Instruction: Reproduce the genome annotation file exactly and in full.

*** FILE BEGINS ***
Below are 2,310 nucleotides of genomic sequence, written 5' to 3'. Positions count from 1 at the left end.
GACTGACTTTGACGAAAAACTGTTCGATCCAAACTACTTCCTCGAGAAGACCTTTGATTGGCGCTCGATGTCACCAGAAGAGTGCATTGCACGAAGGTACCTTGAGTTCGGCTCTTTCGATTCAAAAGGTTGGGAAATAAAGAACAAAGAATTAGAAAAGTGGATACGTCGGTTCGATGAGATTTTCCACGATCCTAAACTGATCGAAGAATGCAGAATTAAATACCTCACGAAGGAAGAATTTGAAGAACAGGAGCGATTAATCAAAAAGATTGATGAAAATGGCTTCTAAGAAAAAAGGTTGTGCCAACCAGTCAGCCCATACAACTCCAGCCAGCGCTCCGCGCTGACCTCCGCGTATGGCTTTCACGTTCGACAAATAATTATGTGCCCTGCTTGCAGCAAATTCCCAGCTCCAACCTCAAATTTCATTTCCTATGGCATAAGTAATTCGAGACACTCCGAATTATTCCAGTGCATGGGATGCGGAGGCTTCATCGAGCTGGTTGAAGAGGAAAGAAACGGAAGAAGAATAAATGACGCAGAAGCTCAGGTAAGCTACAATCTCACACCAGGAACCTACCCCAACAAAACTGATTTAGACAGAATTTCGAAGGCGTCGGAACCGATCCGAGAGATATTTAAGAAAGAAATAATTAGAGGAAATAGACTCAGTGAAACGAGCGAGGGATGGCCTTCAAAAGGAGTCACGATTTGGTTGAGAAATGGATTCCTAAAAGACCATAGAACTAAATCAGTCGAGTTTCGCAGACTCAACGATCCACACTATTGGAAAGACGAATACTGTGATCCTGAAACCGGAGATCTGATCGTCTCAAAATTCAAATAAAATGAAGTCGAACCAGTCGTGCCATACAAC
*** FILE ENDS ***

Below are 2,310 nucleotides of genomic sequence, written 5' to 3'. Positions count from 1 at the left end.
GACTGACTTTGACGAAAAACTGTTCGATCCAAACTACTTCCTCGAGAAGACCTTTGATTGGCGCTCGATGTCACCAGAAGAGTGCATTGCACGAAGGTACCTTGAGTTCGGCTCTTTCGATTCAAAAGGTTGGGAAATAAAGAACAAAGAATTAGAAAAGTGGATACGTCGGTTCGATGAGATTTTCCACGATCCTAAACTGATCGAAGAATGCAGAATTAAATACCTCACGAAGGAAGAATTTGAAGAACAGGAGCGATTAATCAAAAAGATTGATGAAAATGGCTTCTAAGAAAAAAGGTTGTGCCAACCAGTCAGCCCATACAACTCCAGCCAGCGCTCCGCGCTGACCTCCGCGTATGGCTTTCACGTTCGACAAATAATTATGTGCCCTGCTTGCAGCAAATTCCCAGCTCCAACCTCAAATTTCATTTCCTATGGCATAAGTAATTCGAGACACTCCGAATTATTCCAGTGCATGGGATGCGGAGGCTTCATCGAGCTGGTTGAAGAGGAAAGAAACGGAAGAAGAATAAATGACGCAGAAGCTCAGGTAAGCTACAATCTCACACCAGGAACCTACCCCAACAAAACTGATTTAGACAGAATTTCGAAGGCGTCGGAACCGATCCGAGAGATATTTAAGAAAGAAATAATTAGAGGAAATAGACTCAGTGAAACGAGCGAGGGATGGCCTTCAAAAGGAGTCACGATTTGGTTGAGAAATGGATTCCTAAAAGACCATAGAACTAAATCAGTCGAGTTTCGCAGACTCAACGATCCACACTATTGGAAAGACGAATACTGTGATCCTGAAACCGGAGATCTGATCGTCTCAAAATTCAAATAAAATGAAGTCGAACCAGTCGTGCCATACAAC